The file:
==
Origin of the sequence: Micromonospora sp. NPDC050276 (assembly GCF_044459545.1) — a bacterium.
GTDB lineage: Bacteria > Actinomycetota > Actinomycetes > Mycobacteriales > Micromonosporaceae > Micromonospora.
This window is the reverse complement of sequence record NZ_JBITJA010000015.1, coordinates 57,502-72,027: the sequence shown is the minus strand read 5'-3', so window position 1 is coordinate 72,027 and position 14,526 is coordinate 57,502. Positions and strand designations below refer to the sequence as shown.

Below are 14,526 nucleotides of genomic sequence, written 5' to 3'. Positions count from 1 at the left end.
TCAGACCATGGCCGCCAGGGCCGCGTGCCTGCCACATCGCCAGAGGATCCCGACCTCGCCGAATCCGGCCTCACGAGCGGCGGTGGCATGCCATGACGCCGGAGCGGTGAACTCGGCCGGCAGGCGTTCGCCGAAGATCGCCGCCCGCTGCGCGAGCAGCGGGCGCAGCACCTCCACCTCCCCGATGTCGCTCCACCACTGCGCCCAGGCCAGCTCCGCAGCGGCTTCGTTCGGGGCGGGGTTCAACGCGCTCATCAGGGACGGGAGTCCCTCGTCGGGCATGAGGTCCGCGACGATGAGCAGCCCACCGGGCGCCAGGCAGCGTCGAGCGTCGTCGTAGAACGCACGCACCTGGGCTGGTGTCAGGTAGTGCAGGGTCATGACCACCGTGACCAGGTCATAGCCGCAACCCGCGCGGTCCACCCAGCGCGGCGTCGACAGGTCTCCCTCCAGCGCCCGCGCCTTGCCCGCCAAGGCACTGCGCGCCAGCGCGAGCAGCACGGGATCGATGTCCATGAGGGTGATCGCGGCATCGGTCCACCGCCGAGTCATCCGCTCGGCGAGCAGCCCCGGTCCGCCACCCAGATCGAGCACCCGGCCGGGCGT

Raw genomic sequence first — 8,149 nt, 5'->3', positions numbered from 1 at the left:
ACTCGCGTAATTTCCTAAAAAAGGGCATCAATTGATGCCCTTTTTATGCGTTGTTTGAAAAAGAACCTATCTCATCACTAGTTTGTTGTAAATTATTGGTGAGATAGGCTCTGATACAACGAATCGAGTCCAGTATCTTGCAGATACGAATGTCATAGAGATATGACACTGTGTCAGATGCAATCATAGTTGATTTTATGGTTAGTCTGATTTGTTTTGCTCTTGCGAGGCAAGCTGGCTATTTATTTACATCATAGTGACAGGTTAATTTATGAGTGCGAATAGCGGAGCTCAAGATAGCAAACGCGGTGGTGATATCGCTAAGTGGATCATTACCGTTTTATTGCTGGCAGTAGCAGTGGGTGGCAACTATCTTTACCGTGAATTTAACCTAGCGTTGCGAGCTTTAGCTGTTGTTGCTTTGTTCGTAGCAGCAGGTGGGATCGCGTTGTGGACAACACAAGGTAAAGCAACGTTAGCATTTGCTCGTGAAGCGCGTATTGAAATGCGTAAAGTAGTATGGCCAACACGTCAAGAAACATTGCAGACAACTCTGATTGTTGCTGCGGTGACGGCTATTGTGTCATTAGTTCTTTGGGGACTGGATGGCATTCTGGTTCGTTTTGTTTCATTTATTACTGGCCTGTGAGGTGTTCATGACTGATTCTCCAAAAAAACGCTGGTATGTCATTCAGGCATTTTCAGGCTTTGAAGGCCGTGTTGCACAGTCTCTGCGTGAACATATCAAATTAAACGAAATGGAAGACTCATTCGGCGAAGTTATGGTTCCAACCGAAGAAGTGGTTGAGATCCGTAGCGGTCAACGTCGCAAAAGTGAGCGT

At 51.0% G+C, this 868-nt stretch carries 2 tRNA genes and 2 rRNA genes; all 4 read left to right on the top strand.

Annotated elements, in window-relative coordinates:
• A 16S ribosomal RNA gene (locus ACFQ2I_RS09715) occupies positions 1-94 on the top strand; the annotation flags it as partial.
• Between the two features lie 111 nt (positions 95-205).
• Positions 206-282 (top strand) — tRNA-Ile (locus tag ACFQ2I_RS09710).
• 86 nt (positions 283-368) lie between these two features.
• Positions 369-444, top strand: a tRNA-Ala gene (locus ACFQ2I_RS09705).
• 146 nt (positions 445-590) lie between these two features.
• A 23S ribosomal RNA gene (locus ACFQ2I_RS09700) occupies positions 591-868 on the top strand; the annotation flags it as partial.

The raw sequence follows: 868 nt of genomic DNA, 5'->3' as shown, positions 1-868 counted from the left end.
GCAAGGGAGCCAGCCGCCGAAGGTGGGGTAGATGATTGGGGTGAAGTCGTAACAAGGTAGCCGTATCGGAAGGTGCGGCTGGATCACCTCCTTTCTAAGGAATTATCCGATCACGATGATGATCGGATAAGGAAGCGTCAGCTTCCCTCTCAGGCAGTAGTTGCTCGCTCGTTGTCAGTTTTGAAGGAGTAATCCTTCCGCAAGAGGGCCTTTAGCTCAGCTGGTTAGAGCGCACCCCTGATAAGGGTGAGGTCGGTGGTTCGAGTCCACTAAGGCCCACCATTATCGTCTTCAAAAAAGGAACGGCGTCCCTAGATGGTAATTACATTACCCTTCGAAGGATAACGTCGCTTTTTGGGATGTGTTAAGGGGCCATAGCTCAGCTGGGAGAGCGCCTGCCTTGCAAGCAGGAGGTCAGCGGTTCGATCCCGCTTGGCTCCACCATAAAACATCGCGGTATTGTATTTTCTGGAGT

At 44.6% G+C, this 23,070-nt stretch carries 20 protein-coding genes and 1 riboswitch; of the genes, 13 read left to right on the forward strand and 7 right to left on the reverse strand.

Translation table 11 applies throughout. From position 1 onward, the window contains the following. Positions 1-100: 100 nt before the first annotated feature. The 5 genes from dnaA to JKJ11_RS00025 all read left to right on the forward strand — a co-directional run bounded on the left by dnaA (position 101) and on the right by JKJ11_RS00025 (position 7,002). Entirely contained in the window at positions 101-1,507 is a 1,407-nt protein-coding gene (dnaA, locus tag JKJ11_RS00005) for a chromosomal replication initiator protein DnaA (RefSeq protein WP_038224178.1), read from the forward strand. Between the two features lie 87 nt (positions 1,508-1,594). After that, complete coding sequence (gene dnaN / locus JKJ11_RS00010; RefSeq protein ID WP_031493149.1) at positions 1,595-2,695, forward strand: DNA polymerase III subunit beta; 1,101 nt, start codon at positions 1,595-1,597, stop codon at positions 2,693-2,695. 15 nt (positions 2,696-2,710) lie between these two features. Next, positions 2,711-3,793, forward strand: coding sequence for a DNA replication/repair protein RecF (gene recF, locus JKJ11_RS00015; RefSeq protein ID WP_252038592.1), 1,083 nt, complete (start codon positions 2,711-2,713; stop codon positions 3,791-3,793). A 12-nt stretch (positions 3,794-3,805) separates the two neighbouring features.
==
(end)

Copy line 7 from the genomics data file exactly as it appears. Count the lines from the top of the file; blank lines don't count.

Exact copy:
ACTCGCGTAATTTCCTAAAAAAGGGCATCAATTGATGCCCTTTTTATGCGTTGTTTGAAAAAGAACCTATCTCATCACTAGTTTGTTGTAAATTATTGGTGAGATAGGCTCTGATACAACGAATCGAGTCCAGTATCTTGCAGATACGAATGTCATAGAGATATGACACTGTGTCAGATGCAATCATAGTTGATTTTATGGTTAGTCTGATTTGTTTTGCTCTTGCGAGGCAAGCTGGCTATTTATTTACATCATAGTGACAGGTTAATTTATGAGTGCGAATAGCGGAGCTCAAGATAGCAAACGCGGTGGTGATATCGCTAAGTGGATCATTACCGTTTTATTGCTGGCAGTAGCAGTGGGTGGCAACTATCTTTACCGTGAATTTAACCTAGCGTTGCGAGCTTTAGCTGTTGTTGCTTTGTTCGTAGCAGCAGGTGGGATCGCGTTGTGGACAACACAAGGTAAAGCAACGTTAGCATTTGCTCGTGAAGCGCGTATTGAAATGCGTAAAGTAGTATGGCCAACACGTCAAGAAACATTGCAGACAACTCTGATTGTTGCTGCGGTGACGGCTATTGTGTCATTAGTTCTTTGGGGACTGGATGGCATTCTGGTTCGTTTTGTTTCATTTATTACTGGCCTGTGAGGTGTTCATGACTGATTCTCCAAAAAAACGCTGGTATGTCATTCAGGCATTTTCAGGCTTTGAAGGCCGTGTTGCACAGTCTCTGCGTGAACATATCAAATTAAACGAAATGGAAGACTCATTCGGCGAAGTTATGGTTCCAACCGAAGAAGTGGTTGAGATCCGTAGCGGTCAACGTCGCAAAAGTGAGCGT